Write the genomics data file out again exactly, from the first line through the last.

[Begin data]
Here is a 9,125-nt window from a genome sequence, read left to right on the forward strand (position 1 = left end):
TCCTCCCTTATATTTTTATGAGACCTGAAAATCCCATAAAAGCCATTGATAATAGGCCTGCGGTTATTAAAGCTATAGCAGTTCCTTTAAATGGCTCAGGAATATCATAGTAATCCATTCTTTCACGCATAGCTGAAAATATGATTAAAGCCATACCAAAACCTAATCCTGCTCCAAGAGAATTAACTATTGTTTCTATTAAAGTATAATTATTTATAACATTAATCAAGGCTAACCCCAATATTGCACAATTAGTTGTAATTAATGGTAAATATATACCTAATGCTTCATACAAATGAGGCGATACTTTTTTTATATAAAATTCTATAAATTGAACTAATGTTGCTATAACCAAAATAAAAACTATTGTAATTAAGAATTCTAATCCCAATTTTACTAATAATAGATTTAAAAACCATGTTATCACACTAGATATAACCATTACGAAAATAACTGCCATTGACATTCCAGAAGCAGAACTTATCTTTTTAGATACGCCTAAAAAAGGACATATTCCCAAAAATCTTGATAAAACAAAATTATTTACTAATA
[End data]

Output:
Here is a 9,125-nt window from a genome sequence, read left to right on the forward strand (position 1 = left end):
TCCTCCCTTATATTTTTATGAGACCTGAAAATCCCATAAAAGCCATTGATAATAGGCCTGCGGTTATTAAAGCTATAGCAGTTCCTTTAAATGGCTCAGGAATATCATAGTAATCCATTCTTTCACGCATAGCTGAAAATATGATTAAAGCCATACCAAAACCTAATCCTGCTCCAAGAGAATTAACTATTGTTTCTATTAAAGTATAATTATTTATAACATTAATCAAGGCTAACCCCAATATTGCACAATTAGTTGTAATTAATGGTAAATATATACCTAATGCTTCATACAAATGAGGCGATACTTTTTTTATATAAAATTCTATAAATTGAACTAATGTTGCTATAACCAAAATAAAAACTATTGTAATTAAGAATTCTAATCCCAATTTTACTAATAATAGATTTAAAAACCATGTTATCACACTAGATATAACCATTACGAAAATAACTGCCATTGACATTCCAGAAGCAGAACTTATCTTTTTAGATACGCCTAAAAAAGGACATATTCCCAAAAATCTTGATAAAACAAAATTATTTACTAATA